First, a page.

It's really only the requirement I have doubts about.

> > The idea of channels (or more generally, optimizing translator
> > stacking) is *not* merely to avoid actual RPC calls. I don't think
> > that would be a worthwhile goal. The actual IPC is very slow on
> > Mach, but modern microkernels show that it is possible to do much
> > better. The cost of IPC itself is not exactly neglectible, but only
> > in few situations really a relevant performance factor.
> I would argue that (potentially deep) translator stacks is one such
> situation.

The depth is not really decisive here.

IPC overhead only becomes a relevant factor when having many calls, each
doing only very little work. That can happen without any stacking just
as well.

Also, even if it's a relevant *factor*, it's still not necessarily a
*problem*, unless we have really lots of calls in absolute numbers --
with Mach, in the order of at least tens of thousands per second; on a
modern machine, probably more like hundreds of thousands. There are not
really that many situations where we reach such numbers, I'd guess...

I'm not saying IPC overhead is meaningless. But we shouldn't
overestimate it.

(Admittedly, I heard claims that on Mach there is a much larger indirect
overhead from IPC, because of poor scheduling. I don't know enough about
the details to form a good opinion on whether it's true, and if so,
whether it can be fixed...)

> Also my impressions are that we will be stuck with Mach for quite a
> while, and that IPC on Mach is inherently slow.  So the fast IPC
> argument doesn't really apply.

Well, opinions on that are vastly diverging. Marcus and Neal seem to
consider the existing implementation useless, and to believe that we
should all focus on new designs instead. (At least that is my
impression... Hope I won't be accused for misrepresenting their opinion

On the other hand there are people like me, convinced that the research
on new designs is interesting and will give some inspiration for future
developments; but otherwise has little direct effect on current Hurd
development. Convinced that before we switch to a totally new design, we
first should take the existing design (and Mach) as far as we can; and
only when we have reached the real limits of what can be done with it,
go for a design that addresses precisely these limits -- based on
knowledge, not speculation.

While this means sticking with Mach for the time being, it doesn't mean
we need to take it as given. The process of improving the existing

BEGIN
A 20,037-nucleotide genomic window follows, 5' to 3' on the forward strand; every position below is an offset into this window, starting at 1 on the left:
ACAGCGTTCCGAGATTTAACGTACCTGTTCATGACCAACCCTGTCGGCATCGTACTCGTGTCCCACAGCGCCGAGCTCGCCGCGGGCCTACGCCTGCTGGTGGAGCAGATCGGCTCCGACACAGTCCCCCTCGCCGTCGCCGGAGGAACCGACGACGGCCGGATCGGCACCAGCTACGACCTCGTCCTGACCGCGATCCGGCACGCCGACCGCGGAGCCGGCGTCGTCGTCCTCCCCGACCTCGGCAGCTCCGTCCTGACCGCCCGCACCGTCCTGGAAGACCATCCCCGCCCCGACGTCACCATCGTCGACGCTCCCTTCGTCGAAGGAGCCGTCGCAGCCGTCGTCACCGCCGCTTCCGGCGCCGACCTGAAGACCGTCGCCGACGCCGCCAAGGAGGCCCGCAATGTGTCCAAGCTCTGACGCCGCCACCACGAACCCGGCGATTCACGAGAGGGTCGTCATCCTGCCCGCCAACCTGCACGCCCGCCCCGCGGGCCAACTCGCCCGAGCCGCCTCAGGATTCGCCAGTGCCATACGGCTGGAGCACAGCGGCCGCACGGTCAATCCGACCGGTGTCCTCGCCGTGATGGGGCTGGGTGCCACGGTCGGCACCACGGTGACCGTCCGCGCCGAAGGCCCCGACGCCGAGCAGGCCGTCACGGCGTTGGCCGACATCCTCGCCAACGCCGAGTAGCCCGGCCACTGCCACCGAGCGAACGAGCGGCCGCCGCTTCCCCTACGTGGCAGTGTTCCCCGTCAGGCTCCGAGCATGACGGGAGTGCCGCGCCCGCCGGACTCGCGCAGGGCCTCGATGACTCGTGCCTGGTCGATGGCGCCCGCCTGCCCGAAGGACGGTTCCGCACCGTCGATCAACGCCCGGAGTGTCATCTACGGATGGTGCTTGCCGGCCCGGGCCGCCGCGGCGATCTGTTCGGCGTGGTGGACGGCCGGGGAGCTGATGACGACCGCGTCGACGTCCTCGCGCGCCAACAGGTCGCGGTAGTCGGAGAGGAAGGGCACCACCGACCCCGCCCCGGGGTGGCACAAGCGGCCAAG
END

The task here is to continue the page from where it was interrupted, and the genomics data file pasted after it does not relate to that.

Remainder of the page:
implementation can very well encompass improvements to Mach as well.
Presently, there is lower hanging fruit for improving Hurd performance;
but once we get to a stage where IPC performance becomes the major
bottleneck, I hope that we can improve on it, rather than trying to work
around it...

It seems for example that a good part of what makes Mach IPC so slow is
owed to network transparency at kernel level -- which we don't make use
of anyways. Considerable simplification might be possible here; the
question is only whether it can be done without changing the semantics
too much, so that everything would need to be rewritten...

> > The main overhead of RPCs is not from the actual calls, but from the
> > implications of an RPC interface -- from the fact that client and
> > server can run in different processes (address spaces), possibly
> > even on different hosts. (Though we don't employ this latter
> > possibilily presently, and I'm not convinced it is really useful to
> > preserve network transparency at such a low level.) Meaning the
> > client needs to be prepared for communication to fail; meaning that
> > the interface is constrained to passing mostly plain values, no
> > pointers, no global variables, no function pointers etc.; meaning
> > client and server don't have access to the same resources; meaning
> > server and client threads run asynchronously (unless using passive
> > objects, which we don't).
> I'll tackle the issues one at the time in the order you enumerated
> them.
> * Communication failure
>   We have to deal with this in either case, since we might be using a
>   port wrapper.

That's exactly my point: *If* you want to do everything the same as if
it was a real port you are communicating through, you will have to
handle things like possible communication failure, even when the code is
actually loaded in the client, and communication failure thus can't

That is precisely why pretending that we are always talking through
ports is not really helpful. We need to do things at an abstraction
level where it is possible to skip these things when not necessary.

>   Even if not using a port wrapper directly, the bottom layer of a
>   channel stack probably uses IPC, (it is most likely a port wrapper).

Not at all. Translator stacks that are mostly standalone, where incoming
requests are handled internally rather than being forwarded to same
other entity, are perfectly possible -- and in fact it's those that can
profit most from stacking optimization.

More importantly, the fact that communication can fail at some lower
layer, does not mean that *every* layer has to guard against it.

> * No pointers
>   The problem here is unnecessary copying.  To illustrate this lets
>   compare the Hurd's `io_read' to POSIX's `read'.
>   `io_read' optionally takes a buffer as input and returns a buffer
>   which is either the input buffer or a newly allocated one.  Note
>   that the input buffer is deallocated from the client on a successful